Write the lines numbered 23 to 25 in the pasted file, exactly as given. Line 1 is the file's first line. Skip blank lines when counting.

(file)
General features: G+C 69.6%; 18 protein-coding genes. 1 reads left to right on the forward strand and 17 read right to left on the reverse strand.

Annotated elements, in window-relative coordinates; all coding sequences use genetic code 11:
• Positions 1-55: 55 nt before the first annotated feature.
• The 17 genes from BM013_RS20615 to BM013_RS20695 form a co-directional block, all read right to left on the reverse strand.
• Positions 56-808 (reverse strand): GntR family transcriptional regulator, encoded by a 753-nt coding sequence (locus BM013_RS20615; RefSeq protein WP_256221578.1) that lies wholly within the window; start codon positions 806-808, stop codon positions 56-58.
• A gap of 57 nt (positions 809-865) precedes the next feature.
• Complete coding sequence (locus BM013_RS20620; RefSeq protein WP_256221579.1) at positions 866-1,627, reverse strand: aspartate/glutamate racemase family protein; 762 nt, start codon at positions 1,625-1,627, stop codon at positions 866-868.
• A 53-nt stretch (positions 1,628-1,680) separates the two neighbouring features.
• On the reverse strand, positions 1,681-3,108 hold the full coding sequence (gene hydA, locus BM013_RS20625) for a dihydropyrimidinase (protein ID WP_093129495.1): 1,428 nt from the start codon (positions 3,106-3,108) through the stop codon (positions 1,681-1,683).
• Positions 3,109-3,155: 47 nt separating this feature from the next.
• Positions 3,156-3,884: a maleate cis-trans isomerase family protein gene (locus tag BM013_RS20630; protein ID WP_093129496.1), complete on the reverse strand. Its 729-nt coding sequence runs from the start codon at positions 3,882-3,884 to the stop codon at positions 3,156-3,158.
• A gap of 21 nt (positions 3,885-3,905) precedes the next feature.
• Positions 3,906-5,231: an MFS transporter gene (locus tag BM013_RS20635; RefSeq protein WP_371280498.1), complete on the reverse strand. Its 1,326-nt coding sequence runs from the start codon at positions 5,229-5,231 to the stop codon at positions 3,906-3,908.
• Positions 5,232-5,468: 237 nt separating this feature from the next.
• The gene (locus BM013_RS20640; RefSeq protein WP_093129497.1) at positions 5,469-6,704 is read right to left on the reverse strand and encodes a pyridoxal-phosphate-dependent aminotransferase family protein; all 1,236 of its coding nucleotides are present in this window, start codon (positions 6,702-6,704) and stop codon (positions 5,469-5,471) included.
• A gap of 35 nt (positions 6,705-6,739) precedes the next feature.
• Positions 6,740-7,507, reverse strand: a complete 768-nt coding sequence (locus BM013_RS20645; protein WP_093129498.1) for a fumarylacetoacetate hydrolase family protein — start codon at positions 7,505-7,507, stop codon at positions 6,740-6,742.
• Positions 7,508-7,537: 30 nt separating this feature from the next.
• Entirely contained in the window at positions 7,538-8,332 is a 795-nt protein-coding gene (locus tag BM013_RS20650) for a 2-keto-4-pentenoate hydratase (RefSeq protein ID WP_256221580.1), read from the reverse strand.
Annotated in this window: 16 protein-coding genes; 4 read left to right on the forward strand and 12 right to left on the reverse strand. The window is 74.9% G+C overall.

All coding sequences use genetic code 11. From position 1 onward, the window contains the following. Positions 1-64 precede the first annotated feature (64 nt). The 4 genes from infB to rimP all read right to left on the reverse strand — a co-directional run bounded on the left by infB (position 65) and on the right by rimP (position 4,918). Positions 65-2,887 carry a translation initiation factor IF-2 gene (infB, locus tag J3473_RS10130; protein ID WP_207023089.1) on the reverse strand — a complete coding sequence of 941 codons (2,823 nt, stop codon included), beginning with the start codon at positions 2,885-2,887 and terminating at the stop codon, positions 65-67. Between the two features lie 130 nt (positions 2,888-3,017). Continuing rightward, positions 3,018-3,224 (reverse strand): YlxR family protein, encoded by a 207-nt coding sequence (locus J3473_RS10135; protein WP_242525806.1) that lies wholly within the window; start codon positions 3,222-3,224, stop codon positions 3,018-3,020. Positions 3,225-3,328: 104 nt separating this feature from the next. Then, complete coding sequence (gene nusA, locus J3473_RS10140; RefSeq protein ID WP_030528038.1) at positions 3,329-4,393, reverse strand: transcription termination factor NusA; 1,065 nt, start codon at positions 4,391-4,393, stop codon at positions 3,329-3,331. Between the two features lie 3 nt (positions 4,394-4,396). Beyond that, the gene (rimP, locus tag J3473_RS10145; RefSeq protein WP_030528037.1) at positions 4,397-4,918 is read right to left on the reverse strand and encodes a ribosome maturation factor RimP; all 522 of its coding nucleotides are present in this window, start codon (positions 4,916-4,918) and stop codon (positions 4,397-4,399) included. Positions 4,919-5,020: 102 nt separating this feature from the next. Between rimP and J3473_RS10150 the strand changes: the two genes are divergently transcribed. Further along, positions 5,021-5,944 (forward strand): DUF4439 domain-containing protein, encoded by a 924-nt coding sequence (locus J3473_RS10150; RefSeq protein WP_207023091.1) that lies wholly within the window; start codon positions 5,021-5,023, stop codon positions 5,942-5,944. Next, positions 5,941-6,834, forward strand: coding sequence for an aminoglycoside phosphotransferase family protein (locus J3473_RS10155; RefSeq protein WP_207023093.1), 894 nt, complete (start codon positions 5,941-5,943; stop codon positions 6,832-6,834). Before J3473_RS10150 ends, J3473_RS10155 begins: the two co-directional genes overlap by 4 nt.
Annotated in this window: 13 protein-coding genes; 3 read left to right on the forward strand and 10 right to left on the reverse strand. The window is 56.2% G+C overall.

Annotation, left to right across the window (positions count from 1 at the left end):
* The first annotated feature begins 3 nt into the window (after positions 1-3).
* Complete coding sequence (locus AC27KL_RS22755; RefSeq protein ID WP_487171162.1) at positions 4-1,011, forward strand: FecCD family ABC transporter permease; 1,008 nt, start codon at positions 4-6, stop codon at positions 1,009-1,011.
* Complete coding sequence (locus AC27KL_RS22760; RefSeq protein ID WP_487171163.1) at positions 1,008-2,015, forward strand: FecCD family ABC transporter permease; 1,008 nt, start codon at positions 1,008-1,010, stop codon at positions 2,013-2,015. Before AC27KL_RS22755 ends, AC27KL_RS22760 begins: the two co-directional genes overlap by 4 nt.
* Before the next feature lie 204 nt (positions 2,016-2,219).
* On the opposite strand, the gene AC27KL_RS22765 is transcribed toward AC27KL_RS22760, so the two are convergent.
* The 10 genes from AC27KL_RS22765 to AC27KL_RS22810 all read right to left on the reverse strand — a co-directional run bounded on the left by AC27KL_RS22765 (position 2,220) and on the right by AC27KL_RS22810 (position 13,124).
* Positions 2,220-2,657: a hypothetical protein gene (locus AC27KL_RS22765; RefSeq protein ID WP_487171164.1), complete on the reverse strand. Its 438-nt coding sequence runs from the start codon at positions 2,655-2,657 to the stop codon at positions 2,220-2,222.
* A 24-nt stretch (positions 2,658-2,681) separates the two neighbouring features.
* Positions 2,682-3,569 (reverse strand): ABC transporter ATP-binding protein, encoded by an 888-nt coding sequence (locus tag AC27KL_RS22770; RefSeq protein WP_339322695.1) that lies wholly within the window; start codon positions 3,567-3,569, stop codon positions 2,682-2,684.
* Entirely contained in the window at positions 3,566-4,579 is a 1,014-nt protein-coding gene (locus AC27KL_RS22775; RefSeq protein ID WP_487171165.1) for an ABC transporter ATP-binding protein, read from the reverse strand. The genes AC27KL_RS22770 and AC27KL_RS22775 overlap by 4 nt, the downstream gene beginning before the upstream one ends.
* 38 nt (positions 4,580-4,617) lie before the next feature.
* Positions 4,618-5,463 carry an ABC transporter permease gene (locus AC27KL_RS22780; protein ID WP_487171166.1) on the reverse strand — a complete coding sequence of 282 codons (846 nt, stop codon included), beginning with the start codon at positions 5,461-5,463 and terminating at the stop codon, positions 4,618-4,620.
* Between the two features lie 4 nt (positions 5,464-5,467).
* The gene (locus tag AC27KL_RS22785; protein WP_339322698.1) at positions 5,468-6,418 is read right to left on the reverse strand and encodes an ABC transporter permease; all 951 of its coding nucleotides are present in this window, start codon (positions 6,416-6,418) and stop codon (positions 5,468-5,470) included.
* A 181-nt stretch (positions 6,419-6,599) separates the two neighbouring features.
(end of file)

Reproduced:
Annotation, left to right across the window (positions count from 1 at the left end):
* The first annotated feature begins 3 nt into the window (after positions 1-3).
* Complete coding sequence (locus AC27KL_RS22755; RefSeq protein ID WP_487171162.1) at positions 4-1,011, forward strand: FecCD family ABC transporter permease; 1,008 nt, start codon at positions 4-6, stop codon at positions 1,009-1,011.